HonestReporting's social media editor, Alex Margolin, contributes occasional posts on social media issues. He oversees HonestReporting on Facebook.
When it comes to spreading information across the Internet, it is difficult to find a platform more effective than Facebook.
The site boasts an international membership of more than 400 million, including a whopping 125 million active users in the US alone. And its main purpose – keeping friends connected – means that information travels from friend to friend, network to network, though trusted relationships, the most effective way to get people’s attention.
Facebook has become such a major part of mainstream culture that it functions almost as a miniature Internet inside the Internet — except that Facebook does not allow anonymity, which keeps discourse cleaner and more responsible (for the most part.)
We saw how effective Facebook could be during the Gaza flotilla crisis. One Facebook group devoted to spreading truth about the flotilla “activists” reached 252,700 members. Another group with a similar purpose has 97,000 members. A Facebook group also played a key role in HonestReporting’s campaign to force Comedy Central to remove an offensive game from its website.
But it looks as thought he Internet giant has started to approach its plateau.
According to the website Inside Facebook, the site gained only 320,800 new members in June. While most Internet properties would envy that sort of growth, it represents a monumental drop from the 7.8 million new members it gained in May.
Even more surprising, the site lost members from its key demographic – people ages 18 to 44. At the same time, Facebook added more members in the 13-17 range and the 45-55 range.
Wired magazine offered its own assessment of Facebook’s decline in growth:
One possibility is that the May and June controversies over Facebook's privacy policies and dominance have kept the company from tremendous new growth and even led some to curtail their use.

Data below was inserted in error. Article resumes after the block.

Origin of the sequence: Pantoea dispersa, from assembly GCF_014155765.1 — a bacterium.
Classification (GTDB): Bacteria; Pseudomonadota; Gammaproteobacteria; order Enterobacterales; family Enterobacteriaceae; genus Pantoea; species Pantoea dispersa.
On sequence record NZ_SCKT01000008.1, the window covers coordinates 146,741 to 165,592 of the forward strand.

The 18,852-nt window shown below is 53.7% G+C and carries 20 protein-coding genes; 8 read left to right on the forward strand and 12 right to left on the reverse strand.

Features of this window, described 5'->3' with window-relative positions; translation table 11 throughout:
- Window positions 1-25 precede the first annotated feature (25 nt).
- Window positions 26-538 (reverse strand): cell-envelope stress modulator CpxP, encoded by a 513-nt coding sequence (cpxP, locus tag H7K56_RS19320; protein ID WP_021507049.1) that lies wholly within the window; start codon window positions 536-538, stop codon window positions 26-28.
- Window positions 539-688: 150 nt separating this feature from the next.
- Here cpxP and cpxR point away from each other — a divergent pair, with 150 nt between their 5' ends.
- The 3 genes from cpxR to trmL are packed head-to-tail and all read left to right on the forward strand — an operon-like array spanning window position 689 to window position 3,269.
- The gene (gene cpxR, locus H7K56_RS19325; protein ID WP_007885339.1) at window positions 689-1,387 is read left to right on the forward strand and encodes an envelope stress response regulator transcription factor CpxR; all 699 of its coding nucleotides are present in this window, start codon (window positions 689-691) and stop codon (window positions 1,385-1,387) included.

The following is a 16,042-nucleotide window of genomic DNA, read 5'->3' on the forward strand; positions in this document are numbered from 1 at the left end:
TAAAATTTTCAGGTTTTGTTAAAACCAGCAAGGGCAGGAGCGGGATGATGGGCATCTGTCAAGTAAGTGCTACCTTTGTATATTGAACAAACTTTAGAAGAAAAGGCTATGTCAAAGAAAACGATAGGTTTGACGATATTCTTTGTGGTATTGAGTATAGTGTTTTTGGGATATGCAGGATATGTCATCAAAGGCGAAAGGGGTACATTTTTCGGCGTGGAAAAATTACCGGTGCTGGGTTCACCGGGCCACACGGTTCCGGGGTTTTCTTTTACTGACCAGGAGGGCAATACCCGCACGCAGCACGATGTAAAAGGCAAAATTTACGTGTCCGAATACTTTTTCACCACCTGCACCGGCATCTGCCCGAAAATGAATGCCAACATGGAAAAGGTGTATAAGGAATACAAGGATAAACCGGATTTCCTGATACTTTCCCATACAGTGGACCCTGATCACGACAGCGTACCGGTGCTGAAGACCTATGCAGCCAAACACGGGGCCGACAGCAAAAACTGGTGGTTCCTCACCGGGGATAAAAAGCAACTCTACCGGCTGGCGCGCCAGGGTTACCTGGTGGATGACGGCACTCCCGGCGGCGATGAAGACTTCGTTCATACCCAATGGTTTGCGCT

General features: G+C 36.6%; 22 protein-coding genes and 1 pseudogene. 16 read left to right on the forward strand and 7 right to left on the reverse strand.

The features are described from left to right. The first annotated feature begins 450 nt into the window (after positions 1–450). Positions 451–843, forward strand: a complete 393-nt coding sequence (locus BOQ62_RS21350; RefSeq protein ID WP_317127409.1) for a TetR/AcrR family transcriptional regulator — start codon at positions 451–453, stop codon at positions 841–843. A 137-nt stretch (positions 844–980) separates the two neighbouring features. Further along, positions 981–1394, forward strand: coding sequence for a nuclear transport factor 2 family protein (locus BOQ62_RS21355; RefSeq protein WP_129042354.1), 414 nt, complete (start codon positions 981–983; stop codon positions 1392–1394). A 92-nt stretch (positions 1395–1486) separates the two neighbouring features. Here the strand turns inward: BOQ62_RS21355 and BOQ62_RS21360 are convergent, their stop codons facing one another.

Another possibility is that it's just a statistical aberration, or a result of changes to the advertising system, where Inside Facebook says it gleans its numbers.
But there's also the possibility that almost every American who has any interest in joining Facebook already has. Facebook says it has about 125 million active U.S. accounts and is likely closing on half a billion accounts worldwide.
Does that mean Facebook has reached its peak? Will it soon fade from its exalted Internet status? Not likely. It still holds second place (behind Google) as the most visited site on the Internet. And it remains the biggest site for sharing photos online.
But as the site’s growth flattens, it could mean a change of approach for the company. Instead of looking to draw more members, it could focus instead on improving services for its current members. That might mean finding new ways to strengthen connections between friends, and new ways to share information.
So for those who see Facebook as a platform for viral content, Facebook’s “decline” could be the best news yet.
Previously in Alex's series: Are Hyperlinks Hyper-Jinxed?